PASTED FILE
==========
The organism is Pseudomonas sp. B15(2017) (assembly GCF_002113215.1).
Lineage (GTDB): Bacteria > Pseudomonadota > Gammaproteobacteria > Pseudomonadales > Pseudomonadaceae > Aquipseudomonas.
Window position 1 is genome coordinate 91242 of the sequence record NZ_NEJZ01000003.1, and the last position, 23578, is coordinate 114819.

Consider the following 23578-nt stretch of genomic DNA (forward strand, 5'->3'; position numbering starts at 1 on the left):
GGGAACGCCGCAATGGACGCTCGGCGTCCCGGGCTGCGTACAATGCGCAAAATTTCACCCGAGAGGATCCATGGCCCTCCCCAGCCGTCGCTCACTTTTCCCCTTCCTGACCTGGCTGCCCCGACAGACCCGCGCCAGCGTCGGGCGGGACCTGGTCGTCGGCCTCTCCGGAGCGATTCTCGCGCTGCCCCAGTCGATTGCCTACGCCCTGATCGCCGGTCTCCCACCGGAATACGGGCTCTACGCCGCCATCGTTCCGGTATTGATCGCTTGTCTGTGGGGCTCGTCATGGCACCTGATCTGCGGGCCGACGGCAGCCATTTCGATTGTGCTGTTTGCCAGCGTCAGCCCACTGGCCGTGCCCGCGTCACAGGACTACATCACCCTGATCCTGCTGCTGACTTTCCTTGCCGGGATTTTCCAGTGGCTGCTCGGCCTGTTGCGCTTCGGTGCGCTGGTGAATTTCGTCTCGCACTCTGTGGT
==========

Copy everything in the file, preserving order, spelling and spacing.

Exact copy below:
The organism is Pseudomonas sp. B15(2017) (assembly GCF_002113215.1).
Lineage (GTDB): Bacteria > Pseudomonadota > Gammaproteobacteria > Pseudomonadales > Pseudomonadaceae > Aquipseudomonas.
Window position 1 is genome coordinate 91242 of the sequence record NZ_NEJZ01000003.1, and the last position, 23578, is coordinate 114819.

Consider the following 23578-nt stretch of genomic DNA (forward strand, 5'->3'; position numbering starts at 1 on the left):
GGGAACGCCGCAATGGACGCTCGGCGTCCCGGGCTGCGTACAATGCGCAAAATTTCACCCGAGAGGATCCATGGCCCTCCCCAGCCGTCGCTCACTTTTCCCCTTCCTGACCTGGCTGCCCCGACAGACCCGCGCCAGCGTCGGGCGGGACCTGGTCGTCGGCCTCTCCGGAGCGATTCTCGCGCTGCCCCAGTCGATTGCCTACGCCCTGATCGCCGGTCTCCCACCGGAATACGGGCTCTACGCCGCCATCGTTCCGGTATTGATCGCTTGTCTGTGGGGCTCGTCATGGCACCTGATCTGCGGGCCGACGGCAGCCATTTCGATTGTGCTGTTTGCCAGCGTCAGCCCACTGGCCGTGCCCGCGTCACAGGACTACATCACCCTGATCCTGCTGCTGACTTTCCTTGCCGGGATTTTCCAGTGGCTGCTCGGCCTGTTGCGCTTCGGTGCGCTGGTGAATTTCGTCTCGCACTCTGTGGT